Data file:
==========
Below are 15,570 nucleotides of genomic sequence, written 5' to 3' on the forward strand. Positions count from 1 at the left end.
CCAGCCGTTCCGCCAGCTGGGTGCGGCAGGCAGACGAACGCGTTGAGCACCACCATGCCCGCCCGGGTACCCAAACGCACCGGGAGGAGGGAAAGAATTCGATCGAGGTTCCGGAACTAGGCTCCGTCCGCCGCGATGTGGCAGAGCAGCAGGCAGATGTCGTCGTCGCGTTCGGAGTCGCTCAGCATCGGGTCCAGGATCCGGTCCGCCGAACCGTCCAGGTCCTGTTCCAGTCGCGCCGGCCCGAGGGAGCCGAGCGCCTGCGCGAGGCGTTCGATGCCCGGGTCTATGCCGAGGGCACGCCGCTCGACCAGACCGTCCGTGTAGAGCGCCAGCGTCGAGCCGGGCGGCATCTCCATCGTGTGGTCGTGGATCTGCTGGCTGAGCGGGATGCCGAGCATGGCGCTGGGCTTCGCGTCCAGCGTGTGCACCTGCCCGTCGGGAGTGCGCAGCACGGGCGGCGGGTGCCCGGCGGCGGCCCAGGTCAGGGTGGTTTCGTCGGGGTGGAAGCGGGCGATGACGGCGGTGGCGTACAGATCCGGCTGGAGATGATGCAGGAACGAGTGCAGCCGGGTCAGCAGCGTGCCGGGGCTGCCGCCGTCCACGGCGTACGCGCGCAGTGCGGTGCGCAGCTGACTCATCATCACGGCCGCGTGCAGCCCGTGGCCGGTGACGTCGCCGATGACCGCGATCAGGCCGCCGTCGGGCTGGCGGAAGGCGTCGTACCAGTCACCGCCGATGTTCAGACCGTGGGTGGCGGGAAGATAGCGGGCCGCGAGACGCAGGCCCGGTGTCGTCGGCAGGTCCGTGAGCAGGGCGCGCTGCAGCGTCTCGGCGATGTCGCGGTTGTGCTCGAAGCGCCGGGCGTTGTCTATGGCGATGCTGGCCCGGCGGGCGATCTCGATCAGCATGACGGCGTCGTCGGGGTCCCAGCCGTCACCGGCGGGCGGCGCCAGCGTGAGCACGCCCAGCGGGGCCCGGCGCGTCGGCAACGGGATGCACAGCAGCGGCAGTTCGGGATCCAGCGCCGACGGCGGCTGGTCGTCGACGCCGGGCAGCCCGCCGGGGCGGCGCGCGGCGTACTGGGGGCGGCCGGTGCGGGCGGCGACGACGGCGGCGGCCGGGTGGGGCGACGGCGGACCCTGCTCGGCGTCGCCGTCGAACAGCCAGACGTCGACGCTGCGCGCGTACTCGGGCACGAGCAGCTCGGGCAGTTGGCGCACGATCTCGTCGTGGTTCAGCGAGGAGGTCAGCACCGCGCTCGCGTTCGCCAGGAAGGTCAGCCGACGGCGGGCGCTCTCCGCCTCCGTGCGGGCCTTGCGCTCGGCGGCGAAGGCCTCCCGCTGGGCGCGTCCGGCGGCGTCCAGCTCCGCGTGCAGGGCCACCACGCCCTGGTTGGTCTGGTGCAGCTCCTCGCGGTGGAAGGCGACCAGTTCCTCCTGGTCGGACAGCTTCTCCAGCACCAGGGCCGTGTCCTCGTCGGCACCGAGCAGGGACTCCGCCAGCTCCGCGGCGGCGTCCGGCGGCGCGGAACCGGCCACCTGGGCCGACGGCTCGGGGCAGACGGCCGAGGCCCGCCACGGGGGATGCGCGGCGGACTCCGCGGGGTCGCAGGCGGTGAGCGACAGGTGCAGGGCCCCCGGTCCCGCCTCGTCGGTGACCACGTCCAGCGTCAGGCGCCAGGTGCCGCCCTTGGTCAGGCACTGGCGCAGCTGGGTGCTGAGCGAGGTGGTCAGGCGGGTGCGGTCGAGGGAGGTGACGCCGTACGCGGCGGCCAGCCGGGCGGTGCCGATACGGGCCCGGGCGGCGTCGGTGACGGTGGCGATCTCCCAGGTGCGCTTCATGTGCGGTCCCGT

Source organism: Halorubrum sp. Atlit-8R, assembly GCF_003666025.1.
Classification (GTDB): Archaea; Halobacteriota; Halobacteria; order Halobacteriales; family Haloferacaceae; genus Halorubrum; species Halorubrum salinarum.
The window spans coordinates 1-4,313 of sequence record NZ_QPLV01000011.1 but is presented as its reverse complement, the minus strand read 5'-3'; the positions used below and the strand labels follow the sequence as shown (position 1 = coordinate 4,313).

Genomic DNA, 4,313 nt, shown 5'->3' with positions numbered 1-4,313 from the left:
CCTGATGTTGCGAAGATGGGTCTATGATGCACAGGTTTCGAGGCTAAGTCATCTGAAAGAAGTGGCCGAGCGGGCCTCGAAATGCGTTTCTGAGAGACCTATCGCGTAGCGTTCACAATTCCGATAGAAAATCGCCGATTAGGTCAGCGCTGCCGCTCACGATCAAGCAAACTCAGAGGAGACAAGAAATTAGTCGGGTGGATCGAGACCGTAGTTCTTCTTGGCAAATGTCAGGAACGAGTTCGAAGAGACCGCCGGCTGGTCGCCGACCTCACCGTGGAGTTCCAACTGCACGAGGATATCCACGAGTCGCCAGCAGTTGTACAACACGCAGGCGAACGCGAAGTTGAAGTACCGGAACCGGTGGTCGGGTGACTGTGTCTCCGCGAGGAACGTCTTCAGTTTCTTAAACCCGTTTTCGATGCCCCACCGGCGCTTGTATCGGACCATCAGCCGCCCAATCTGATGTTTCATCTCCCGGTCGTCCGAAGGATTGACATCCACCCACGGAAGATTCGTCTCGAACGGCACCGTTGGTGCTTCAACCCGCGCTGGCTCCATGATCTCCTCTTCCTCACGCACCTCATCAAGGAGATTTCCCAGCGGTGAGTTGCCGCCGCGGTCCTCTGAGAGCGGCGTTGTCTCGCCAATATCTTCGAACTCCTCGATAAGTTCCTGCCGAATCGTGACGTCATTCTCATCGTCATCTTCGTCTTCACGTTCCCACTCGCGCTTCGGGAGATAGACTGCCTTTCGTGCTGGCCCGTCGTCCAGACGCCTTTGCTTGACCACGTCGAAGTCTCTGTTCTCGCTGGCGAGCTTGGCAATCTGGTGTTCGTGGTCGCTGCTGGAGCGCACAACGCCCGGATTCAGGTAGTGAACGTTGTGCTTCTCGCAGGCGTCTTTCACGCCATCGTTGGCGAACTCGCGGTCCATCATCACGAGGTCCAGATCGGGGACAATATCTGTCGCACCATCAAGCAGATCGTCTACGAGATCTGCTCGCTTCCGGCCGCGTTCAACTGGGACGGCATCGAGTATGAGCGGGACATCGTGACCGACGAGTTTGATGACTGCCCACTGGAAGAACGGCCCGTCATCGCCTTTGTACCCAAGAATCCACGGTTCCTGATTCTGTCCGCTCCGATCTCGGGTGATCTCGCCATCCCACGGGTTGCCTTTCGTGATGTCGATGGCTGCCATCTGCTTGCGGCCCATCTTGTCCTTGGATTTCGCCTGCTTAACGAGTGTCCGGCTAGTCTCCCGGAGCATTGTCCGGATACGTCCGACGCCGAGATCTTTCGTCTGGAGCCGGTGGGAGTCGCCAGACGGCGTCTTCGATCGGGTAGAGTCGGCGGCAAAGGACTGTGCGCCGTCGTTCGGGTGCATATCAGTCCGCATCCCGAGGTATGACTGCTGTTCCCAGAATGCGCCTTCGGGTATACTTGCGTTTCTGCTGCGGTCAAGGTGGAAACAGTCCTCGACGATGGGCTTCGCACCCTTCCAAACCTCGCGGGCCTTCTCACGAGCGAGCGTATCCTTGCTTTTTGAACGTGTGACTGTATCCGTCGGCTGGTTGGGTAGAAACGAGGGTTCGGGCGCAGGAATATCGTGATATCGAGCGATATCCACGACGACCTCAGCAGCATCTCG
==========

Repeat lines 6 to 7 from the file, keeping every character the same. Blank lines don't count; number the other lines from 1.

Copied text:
Genomic DNA, 4,313 nt, shown 5'->3' with positions numbered 1-4,313 from the left:
CCTGATGTTGCGAAGATGGGTCTATGATGCACAGGTTTCGAGGCTAAGTCATCTGAAAGAAGTGGCCGAGCGGGCCTCGAAATGCGTTTCTGAGAGACCTATCGCGTAGCGTTCACAATTCCGATAGAAAATCGCCGATTAGGTCAGCGCTGCCGCTCACGATCAAGCAAACTCAGAGGAGACAAGAAATTAGTCGGGTGGATCGAGACCGTAGTTCTTCTTGGCAAATGTCAGGAACGAGTTCGAAGAGACCGCCGGCTGGTCGCCGACCTCACCGTGGAGTTCCAACTGCACGAGGATATCCACGAGTCGCCAGCAGTTGTACAACACGCAGGCGAACGCGAAGTTGAAGTACCGGAACCGGTGGTCGGGTGACTGTGTCTCCGCGAGGAACGTCTTCAGTTTCTTAAACCCGTTTTCGATGCCCCACCGGCGCTTGTATCGGACCATCAGCCGCCCAATCTGATGTTTCATCTCCCGGTCGTCCGAAGGATTGACATCCACCCACGGAAGATTCGTCTCGAACGGCACCGTTGGTGCTTCAACCCGCGCTGGCTCCATGATCTCCTCTTCCTCACGCACCTCATCAAGGAGATTTCCCAGCGGTGAGTTGCCGCCGCGGTCCTCTGAGAGCGGCGTTGTCTCGCCAATATCTTCGAACTCCTCGATAAGTTCCTGCCGAATCGTGACGTCATTCTCATCGTCATCTTCGTCTTCACGTTCCCACTCGCGCTTCGGGAGATAGACTGCCTTTCGTGCTGGCCCGTCGTCCAGACGCCTTTGCTTGACCACGTCGAAGTCTCTGTTCTCGCTGGCGAGCTTGGCAATCTGGTGTTCGTGGTCGCTGCTGGAGCGCACAACGCCCGGATTCAGGTAGTGAACGTTGTGCTTCTCGCAGGCGTCTTTCACGCCATCGTTGGCGAACTCGCGGTCCATCATCACGAGGTCCAGATCGGGGACAATATCTGTCGCACCATCAAGCAGATCGTCTACGAGATCTGCTCGCTTCCGGCCGCGTTCAACTGGGACGGCATCGAGTATGAGCGGGACATCGTGACCGACGAGTTTGATGACTGCCCACTGGAAGAACGGCCCGTCATCGCCTTTGTACCCAAGAATCCACGGTTCCTGATTCTGTCCGCTCCGATCTCGGGTGATCTCGCCATCCCACGGGTTGCCTTTCGTGATGTCGATGGCTGCCATCTGCTTGCGGCCCATCTTGTCCTTGGATTTCGCCTGCTTAACGAGTGTCCGGCTAGTCTCCCGGAGCATTGTCCGGATACGTCCGACGCCGAGATCTTTCGTCTGGAGCCGGTGGGAGTCGCCAGACGGCGTCTTCGATCGGGTAGAGTCGGCGGCAAAGGACTGTGCGCCGTCGTTCGGGTGCATATCAGTCCGCATCCCGAGGTATGACTGCTGTTCCCAGAATGCGCCTTCGGGTATACTTGCGTTTCTGCTGCGGTCAAGGTGGAAACAGTCCTCGACGATGGGCTTCGCACCCTTCCAAACCTCGCGGGCCTTCTCACGAGCGAGCGTATCCTTGCTTTTTGAACGTGTGACTGTATCCGTCGGCTGGTTGGGTAGAAACGAGGGTTCGGGCGCAGGAATATCGTGATATCGAGCGATATCCACGACGACCTCAGCAGCATCTCG